Thursday, November 28, 2013

Why CEOs Should Miss the MOOC Train at Their Peril

Coursera just raised another $20 million in funding as the MOOC market continues to gain traction in the marketplace. The money that has been raised by Coursera, EdX, Udacity, and Udemy is at least an indicator that more and more people are seeking this channel for learning new things.

This trend has powerful implications, going far beyond higher education. Corporations are beginning to leverage the power of massive open online courses. I have written about this trend several times over the past year taking a very specific perspective…that corporations can use MOOCs to train employees. I also have written how companies can design MOOCs to that they are effective as possible.

Below is a brief summary of these posts. I think you will find them valuable. At the very least, you will find them thought provoking.

MOOCs as High Potential Breeding Ground
Leadership development is a perfect topic that can be facilitated using the structure of a MOOCs. After all, many organizations have leadership in multiple offices and scheduling live sessions is a logistical challenge. It is also very expensive. But using a MOOC structure, companies can develop current leaders and potential leaders at scale and on an on-going basis. I describe how in this post.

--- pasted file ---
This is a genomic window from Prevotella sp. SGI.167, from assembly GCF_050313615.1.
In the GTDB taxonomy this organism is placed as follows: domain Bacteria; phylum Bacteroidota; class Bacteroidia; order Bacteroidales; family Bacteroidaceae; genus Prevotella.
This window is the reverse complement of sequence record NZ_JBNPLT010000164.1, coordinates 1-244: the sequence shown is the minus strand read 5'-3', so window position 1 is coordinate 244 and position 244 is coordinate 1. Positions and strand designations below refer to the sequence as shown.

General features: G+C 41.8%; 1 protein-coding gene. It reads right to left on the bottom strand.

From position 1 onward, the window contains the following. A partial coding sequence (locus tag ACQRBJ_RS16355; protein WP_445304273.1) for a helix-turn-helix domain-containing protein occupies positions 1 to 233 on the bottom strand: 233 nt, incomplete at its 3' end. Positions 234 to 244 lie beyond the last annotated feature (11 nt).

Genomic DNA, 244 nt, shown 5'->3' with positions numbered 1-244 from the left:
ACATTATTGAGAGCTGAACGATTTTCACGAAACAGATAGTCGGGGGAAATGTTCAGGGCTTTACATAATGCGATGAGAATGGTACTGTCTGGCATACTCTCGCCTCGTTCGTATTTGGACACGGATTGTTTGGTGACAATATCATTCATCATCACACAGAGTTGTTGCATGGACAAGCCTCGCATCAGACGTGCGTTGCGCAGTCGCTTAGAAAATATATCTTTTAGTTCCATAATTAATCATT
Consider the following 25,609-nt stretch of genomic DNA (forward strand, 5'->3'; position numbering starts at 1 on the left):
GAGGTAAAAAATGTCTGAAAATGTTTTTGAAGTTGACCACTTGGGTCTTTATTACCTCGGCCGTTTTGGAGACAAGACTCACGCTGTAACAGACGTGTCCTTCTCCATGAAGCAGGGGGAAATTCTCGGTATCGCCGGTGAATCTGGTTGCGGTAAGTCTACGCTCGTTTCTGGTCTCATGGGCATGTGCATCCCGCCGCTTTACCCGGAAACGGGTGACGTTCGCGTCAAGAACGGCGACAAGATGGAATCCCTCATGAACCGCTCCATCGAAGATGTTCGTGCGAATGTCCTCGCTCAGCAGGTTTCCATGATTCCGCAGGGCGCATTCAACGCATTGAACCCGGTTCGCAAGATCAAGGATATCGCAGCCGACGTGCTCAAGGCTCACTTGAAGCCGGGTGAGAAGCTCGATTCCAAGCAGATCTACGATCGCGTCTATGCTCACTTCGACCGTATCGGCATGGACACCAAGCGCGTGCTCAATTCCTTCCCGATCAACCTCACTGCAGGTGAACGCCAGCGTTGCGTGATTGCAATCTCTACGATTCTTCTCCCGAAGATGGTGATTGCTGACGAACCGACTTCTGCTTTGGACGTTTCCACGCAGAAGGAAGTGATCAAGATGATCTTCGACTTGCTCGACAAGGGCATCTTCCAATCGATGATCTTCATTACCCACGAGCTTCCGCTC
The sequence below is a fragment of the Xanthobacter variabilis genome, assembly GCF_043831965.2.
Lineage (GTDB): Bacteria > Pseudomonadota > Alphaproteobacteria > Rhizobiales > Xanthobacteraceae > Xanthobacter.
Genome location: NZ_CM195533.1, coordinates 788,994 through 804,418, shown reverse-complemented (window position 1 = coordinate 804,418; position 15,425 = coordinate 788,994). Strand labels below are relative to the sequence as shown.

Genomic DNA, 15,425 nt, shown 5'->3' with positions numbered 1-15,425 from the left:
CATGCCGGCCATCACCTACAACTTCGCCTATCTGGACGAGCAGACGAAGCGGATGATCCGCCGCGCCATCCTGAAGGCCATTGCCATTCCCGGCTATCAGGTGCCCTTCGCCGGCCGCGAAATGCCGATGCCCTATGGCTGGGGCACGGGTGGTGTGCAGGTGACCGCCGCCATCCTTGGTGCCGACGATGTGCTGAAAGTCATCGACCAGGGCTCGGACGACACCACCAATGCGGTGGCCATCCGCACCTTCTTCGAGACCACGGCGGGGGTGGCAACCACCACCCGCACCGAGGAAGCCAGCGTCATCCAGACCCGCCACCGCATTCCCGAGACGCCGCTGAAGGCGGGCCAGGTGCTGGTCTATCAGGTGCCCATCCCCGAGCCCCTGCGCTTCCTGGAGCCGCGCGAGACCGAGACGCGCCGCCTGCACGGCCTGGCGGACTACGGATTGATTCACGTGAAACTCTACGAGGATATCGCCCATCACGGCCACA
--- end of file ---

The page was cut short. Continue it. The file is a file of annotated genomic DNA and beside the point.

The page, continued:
Why You Might Consider MOOCs to Teach Company Values
Company values is another topic perfect for MOOCs. Many companies claim that their culture and company values are unique and a competitive advantage. A MOOC structure is a great tool for executive teams (especially founders) to get their message across in a learning environment so employees can learn directly from the founder, CEO, and/or Executive team.

CEOs Can (Should) Use MOOCs to Align and Engage
In this piece, I argue that every CEO should run six week MOOCs in on-going cycles, open to all employees on the subjects of company strategy, customer-focus, goals, and any other top priority of the business. There is no excuse for executive teams of companies of any size to not have a directly communication and learning channel to all employees. Not with the power of the MOOC so easily accessible.

How to Design a MOOC in Your Company